To compete for top talent in an extremely tight employment market such as this, companies need to understand and pay attention to both recruiting and hiring. 

Recruiting includes all the parts and pieces of driving candidates to your company.  Traditional recruiting, or the function of headhunting, is only part of what it takes to succeed at recruiting.  It’s critical to consider a variety of other items such as your company’s online presence, involvement in the community and what makes your organization a great place to work. 

Companies that do well at recruiting also need to pay attention to the process of hiring.  We recommend a systemized process that’s agile enough to move quickly in a job market where top candidates are courted by multiple organizations.  A strong hiring process maximizes interview structure and content, one-on-one time with key individuals, documentation, assessment  and presentation of the offer.  Before going out to search for a candidate, companies that win at the hiring game have thought through how to “sell” their organization as an Employer of Choice, laid out the key components of their interview process, trained their staff on how to interview, and prepared highly effective interview questions designed to give them exactly what they need to know to evaluate their candidates.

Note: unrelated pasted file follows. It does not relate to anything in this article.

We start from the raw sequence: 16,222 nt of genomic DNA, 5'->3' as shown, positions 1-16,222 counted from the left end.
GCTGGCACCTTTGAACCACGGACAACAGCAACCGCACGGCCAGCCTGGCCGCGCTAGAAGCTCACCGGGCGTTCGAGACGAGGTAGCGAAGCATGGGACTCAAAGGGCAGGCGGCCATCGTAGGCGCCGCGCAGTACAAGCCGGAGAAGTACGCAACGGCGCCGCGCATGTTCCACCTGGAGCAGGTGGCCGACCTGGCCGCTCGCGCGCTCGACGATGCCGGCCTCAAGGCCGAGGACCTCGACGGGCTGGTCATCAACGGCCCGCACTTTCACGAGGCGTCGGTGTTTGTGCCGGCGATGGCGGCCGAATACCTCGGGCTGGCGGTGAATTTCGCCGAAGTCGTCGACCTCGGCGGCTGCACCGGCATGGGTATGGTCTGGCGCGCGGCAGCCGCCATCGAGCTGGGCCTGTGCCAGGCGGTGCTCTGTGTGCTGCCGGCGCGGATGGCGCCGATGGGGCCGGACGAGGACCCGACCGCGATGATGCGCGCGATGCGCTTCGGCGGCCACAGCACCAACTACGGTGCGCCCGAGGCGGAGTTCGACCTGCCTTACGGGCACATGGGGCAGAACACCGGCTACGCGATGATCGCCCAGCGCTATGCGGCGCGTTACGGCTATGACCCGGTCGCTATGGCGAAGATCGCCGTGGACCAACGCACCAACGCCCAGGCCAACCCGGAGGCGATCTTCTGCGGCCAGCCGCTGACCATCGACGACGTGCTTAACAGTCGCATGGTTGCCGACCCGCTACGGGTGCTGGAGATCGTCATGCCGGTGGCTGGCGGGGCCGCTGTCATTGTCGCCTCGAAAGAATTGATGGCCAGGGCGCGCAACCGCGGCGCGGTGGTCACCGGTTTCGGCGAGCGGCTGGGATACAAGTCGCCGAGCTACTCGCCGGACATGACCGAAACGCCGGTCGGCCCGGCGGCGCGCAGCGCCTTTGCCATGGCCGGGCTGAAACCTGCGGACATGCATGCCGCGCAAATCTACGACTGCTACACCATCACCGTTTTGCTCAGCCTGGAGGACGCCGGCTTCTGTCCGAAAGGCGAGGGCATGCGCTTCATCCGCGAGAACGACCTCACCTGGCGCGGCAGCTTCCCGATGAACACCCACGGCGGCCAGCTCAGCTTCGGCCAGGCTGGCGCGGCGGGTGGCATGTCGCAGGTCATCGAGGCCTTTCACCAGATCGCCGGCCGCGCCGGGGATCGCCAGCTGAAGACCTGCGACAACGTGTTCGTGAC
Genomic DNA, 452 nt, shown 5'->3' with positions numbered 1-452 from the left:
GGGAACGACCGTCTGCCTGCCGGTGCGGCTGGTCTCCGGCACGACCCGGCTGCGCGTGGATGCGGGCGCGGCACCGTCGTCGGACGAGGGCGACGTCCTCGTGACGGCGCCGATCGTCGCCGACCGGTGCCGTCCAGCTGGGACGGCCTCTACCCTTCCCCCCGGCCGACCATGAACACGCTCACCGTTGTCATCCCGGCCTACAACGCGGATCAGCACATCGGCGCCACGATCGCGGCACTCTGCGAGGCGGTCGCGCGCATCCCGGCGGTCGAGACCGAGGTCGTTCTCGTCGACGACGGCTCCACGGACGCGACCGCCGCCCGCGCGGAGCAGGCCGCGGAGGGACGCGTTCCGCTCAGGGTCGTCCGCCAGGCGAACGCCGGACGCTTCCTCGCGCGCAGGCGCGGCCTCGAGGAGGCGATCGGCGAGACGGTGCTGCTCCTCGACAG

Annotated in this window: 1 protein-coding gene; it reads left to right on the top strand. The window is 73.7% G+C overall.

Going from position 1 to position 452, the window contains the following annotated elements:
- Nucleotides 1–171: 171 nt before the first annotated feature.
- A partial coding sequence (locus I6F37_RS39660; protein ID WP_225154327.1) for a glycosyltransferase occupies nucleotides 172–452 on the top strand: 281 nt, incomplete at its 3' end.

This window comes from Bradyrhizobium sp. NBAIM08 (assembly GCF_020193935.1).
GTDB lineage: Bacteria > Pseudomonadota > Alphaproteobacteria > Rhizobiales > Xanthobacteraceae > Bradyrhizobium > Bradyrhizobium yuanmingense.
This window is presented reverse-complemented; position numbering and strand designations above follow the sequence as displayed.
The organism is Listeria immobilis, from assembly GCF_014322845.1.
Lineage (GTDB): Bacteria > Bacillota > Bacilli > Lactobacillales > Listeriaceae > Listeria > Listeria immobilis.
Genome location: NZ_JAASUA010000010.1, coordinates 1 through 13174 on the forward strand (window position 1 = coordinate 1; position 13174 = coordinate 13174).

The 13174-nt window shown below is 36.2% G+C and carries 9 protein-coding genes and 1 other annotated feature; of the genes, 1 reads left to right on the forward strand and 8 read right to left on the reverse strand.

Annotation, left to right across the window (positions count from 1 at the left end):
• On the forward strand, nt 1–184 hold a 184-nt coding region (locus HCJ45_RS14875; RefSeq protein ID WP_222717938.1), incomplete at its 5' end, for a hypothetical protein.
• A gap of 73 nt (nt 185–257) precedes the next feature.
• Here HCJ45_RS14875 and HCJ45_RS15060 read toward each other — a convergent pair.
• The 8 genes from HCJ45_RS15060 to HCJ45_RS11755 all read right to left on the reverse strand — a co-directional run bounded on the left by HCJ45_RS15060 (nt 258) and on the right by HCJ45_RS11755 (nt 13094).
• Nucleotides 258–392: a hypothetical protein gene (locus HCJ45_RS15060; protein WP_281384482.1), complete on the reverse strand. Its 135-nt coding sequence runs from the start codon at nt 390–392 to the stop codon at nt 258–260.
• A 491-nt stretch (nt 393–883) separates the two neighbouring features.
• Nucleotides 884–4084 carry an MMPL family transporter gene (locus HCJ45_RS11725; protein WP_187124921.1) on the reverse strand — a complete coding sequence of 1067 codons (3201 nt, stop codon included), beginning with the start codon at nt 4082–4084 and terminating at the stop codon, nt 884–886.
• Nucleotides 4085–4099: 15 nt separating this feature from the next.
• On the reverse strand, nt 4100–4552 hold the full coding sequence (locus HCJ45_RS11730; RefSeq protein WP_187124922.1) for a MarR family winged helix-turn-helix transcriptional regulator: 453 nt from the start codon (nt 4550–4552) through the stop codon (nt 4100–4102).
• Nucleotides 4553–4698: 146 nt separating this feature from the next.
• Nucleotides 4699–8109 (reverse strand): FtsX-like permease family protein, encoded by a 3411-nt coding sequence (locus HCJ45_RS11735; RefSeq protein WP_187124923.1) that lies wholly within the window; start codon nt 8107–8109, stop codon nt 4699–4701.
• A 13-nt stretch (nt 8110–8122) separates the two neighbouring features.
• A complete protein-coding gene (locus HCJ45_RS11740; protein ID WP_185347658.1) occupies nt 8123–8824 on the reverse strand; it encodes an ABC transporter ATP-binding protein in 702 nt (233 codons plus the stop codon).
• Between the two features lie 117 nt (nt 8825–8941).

Does your company do well in these areas?  We are interested in hearing from you!  Don’t know how to get started? Give us a call to talk about your concerns, or check back on our blog for more detail and best practices. 

Employment Branding - position your company as an Employer of Choice

It is more important than ever in today’s competitive hiring climate to position your company as an Employer of Choice. Knowing your company’s employment brand and making a concerted effort to be a top employer are proven to result in positive outcomes with recruiting,  retention and productivity.

To be an Employer of Choice it is crucial to understand what you do well and to develop a plan for areas that you want to improve.  To start, do company leaders and employees have a similar view of your organization’s employment brand or mission, values and culture?  Are there common themes as to why your company is a great place to work?  Are there areas that you could do better?

As you define your company’s employment brand and work towards being viewed as a top employer, here are some examples of ways that companies differentiate themselves:

1.       Strong Mission.   Why are you in business? What does your company make, do or sell that helps others?  For examples of robust mission statements, look to Non-Profit organizations.  They do this really well!